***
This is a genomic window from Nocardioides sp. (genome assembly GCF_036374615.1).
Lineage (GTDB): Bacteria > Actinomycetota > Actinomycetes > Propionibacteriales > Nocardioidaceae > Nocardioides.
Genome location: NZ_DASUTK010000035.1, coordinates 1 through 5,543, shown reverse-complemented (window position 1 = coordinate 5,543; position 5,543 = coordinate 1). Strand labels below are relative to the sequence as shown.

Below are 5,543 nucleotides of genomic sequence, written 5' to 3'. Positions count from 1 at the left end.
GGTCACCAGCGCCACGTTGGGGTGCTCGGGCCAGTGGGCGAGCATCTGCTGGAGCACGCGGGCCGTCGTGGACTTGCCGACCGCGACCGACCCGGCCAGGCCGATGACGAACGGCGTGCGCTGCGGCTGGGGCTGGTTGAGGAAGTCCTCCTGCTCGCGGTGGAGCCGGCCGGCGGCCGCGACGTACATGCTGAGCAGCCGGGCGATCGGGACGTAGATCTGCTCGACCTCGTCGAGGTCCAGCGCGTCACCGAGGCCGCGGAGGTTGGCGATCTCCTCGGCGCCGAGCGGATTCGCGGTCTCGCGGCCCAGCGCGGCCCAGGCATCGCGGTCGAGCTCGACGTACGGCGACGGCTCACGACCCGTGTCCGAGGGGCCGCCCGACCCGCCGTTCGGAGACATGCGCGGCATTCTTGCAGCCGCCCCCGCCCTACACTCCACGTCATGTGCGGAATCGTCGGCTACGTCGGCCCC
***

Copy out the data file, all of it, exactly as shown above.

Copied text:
This is a genomic window from Nocardioides sp. (genome assembly GCF_036374615.1).
Lineage (GTDB): Bacteria > Actinomycetota > Actinomycetes > Propionibacteriales > Nocardioidaceae > Nocardioides.
Genome location: NZ_DASUTK010000035.1, coordinates 1 through 5,543, shown reverse-complemented (window position 1 = coordinate 5,543; position 5,543 = coordinate 1). Strand labels below are relative to the sequence as shown.

Below are 5,543 nucleotides of genomic sequence, written 5' to 3'. Positions count from 1 at the left end.
GGTCACCAGCGCCACGTTGGGGTGCTCGGGCCAGTGGGCGAGCATCTGCTGGAGCACGCGGGCCGTCGTGGACTTGCCGACCGCGACCGACCCGGCCAGGCCGATGACGAACGGCGTGCGCTGCGGCTGGGGCTGGTTGAGGAAGTCCTCCTGCTCGCGGTGGAGCCGGCCGGCGGCCGCGACGTACATGCTGAGCAGCCGGGCGATCGGGACGTAGATCTGCTCGACCTCGTCGAGGTCCAGCGCGTCACCGAGGCCGCGGAGGTTGGCGATCTCCTCGGCGCCGAGCGGATTCGCGGTCTCGCGGCCCAGCGCGGCCCAGGCATCGCGGTCGAGCTCGACGTACGGCGACGGCTCACGACCCGTGTCCGAGGGGCCGCCCGACCCGCCGTTCGGAGACATGCGCGGCATTCTTGCAGCCGCCCCCGCCCTACACTCCACGTCATGTGCGGAATCGTCGGCTACGTCGGCCCC